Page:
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Posts Tagged ‘Donald Sterling’

In the midst of the attention LA Clippers owner Donald Sterling has received lately, J. J. Abrams released information about the cast of Star Wars Episode VII. As several others have pointed out, the cast is notable for its white maleness. Amanda Marcotte at Slate argues that this was Abrams’ chance to make some Star Wars history, since the previous movies haven’t had many women, either. She notes that Battlestar Galactica successfully integrated more women into its reboot, and explores the impact that gender equity in a major sci-fi franchise like Star Wars could have had on the genre.

By looking into the future (or the past of “a long time ago,” in the case of Star Wars), science fiction allows writers and filmmakers to imagine a world where race and gender boundaries have changed. The original Star Trek was noteworthy in part because of its racial diversity. J. J. Abrams is not necessarily opposed to the creation of strong female characters, as Alias and Lost show, but it is interesting that his recent history in the area of diversity is noteworthy primarily for his casting of Benedict Cumberbatch as Khan in Star Trek Into Darkness and the lack of female characters in Star Wars. It is interesting to consider what Abrams’ Star Trek reboot would have looked like if he hadn’t been focused on finding actors who matched the race of the original cast.

Of course, a lack of diversity is more appropriate for Star Wars, which hasn’t always had the best depictions of race, as explained by Hooper in this edited clip from Kevin Smith’s Chasing Amy:

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A few days ago, L.A. Clippers owner Donald Sterling was revealed to have said some racist things. Although his fate as owner of an NBA team has not yet been determined, his ability to interact with those on his team and attend NBA games has been; he has been banned for life.

There are a number of interesting sociological questions related to this situation. One concerns the relationship between private statements and personal property. Another is related to types of discrimination and why statements that gain public attention can have more severe consequences than years of discriminatory practices. Although NBA players are paid very well, we can also use this situation to examine relationships between owners and players. Finally, Doug Hartmann at The Society Pages has a nice exploration of the situation’s impact on our understanding of racism in America.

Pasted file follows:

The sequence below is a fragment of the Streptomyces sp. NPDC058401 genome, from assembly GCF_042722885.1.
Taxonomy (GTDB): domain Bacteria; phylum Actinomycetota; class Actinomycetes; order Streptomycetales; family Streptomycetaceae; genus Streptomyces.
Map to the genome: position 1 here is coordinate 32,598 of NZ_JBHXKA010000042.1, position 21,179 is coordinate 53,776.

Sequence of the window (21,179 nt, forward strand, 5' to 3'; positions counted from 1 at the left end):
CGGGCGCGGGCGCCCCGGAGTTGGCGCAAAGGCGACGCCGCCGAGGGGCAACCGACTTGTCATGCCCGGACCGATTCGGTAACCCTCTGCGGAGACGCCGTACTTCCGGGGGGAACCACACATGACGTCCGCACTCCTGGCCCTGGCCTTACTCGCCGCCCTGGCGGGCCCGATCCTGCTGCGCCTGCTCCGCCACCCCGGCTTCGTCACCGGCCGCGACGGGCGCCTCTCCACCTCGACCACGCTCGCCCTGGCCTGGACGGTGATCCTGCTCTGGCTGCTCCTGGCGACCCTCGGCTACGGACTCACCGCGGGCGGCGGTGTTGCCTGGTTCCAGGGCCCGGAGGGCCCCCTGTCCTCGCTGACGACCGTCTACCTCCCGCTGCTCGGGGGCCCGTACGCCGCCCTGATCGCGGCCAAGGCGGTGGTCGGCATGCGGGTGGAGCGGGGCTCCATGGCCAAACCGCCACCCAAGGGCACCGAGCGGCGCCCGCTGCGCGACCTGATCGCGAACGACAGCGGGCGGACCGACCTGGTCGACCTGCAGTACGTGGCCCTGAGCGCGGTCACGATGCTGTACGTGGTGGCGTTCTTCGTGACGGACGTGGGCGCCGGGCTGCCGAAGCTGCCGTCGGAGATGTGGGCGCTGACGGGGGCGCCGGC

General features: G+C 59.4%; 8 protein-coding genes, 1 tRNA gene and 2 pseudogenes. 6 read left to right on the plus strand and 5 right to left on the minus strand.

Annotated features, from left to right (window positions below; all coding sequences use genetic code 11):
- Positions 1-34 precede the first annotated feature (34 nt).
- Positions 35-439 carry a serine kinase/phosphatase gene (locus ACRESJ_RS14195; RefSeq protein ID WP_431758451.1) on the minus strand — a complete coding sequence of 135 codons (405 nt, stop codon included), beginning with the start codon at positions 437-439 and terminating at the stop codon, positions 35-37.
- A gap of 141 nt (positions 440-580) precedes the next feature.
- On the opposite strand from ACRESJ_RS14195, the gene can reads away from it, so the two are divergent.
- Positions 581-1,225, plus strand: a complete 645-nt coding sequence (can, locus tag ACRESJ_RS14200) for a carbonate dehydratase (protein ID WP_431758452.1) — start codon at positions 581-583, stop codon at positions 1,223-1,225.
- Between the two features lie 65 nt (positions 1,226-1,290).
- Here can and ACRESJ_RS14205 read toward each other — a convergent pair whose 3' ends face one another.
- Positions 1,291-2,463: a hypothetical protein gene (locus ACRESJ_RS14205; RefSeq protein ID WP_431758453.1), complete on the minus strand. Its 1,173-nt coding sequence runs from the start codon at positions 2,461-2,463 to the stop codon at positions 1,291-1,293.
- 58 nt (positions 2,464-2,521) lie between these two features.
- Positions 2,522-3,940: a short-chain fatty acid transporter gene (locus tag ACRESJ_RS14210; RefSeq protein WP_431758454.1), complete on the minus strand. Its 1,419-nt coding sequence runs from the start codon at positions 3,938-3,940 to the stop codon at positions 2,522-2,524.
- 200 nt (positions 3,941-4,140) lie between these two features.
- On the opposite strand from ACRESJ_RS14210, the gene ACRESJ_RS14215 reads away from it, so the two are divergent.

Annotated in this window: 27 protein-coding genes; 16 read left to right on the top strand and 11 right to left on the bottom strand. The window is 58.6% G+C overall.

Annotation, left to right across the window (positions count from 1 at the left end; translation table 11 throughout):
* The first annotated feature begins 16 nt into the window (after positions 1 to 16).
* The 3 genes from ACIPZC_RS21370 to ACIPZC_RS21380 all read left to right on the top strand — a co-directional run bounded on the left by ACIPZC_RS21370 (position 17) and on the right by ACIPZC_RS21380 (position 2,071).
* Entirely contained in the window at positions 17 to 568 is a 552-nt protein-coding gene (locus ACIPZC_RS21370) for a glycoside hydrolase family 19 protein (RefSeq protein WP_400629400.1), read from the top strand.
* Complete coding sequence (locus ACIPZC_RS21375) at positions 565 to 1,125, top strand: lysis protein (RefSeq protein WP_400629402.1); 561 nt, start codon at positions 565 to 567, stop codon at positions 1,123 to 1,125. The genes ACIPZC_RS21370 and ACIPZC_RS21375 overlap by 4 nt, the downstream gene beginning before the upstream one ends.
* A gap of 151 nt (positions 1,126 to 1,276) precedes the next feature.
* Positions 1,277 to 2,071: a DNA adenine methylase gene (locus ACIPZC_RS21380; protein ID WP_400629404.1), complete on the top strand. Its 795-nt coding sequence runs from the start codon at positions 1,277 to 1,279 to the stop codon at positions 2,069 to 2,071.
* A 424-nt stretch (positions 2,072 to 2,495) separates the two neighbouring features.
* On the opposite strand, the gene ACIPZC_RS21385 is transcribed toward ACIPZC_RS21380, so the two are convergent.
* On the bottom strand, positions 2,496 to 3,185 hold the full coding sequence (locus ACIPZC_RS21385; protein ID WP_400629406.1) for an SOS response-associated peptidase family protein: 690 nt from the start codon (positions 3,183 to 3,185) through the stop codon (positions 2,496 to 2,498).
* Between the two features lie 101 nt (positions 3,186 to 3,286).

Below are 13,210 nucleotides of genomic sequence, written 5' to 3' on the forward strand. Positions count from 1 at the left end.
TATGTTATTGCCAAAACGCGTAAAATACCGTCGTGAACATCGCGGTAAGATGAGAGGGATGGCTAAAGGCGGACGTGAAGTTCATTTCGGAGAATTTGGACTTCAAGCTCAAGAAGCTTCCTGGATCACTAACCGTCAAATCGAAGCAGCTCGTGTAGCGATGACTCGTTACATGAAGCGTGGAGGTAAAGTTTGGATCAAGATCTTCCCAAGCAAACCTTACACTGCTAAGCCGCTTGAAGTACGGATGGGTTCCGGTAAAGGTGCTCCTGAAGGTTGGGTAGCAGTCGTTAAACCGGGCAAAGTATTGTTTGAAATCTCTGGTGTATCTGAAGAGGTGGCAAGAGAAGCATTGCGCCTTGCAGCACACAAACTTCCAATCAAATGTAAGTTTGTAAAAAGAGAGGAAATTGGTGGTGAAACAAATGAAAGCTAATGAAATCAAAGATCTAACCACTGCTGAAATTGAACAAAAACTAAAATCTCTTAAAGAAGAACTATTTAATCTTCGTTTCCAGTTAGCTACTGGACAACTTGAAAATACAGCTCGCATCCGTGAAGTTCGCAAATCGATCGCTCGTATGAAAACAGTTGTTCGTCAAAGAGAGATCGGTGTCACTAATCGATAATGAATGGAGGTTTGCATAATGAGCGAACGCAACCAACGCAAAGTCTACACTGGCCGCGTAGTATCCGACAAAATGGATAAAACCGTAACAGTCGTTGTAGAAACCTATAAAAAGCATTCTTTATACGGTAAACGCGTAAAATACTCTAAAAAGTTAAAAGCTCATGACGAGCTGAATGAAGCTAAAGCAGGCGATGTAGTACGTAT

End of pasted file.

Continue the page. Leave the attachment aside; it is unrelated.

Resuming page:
Included in Hartmann’s post is a message from Max Fitzpatrick of Central New Mexico Community College (Edit: Fitzpatrick’s message is now its own post). Fitzpatrick writes:

Instead of merely being what Marx sarcastically called “critical critics”—those who attempt social redress through words alone—we should take these opportunities to bring attention to—and to change—the poor social conditions and institutional discrimination disproportionately faced by people of color. Attacking the material foundations of the problem will be more effective than simply laughing at the wrinkled old symptoms of the problem.

In some ways, the Sterling situation seems to support Fabio’s claim that, while we are not “post-racial,” we may be “post-racist.” Although racism is still prevalent, its public expression has been severely limited. As Fitzpatrick and Hartmann note, however, this may actually serve to make racism and discrimination more dangerous, since they continue to have serious negative effects even when society claims that they don’t.

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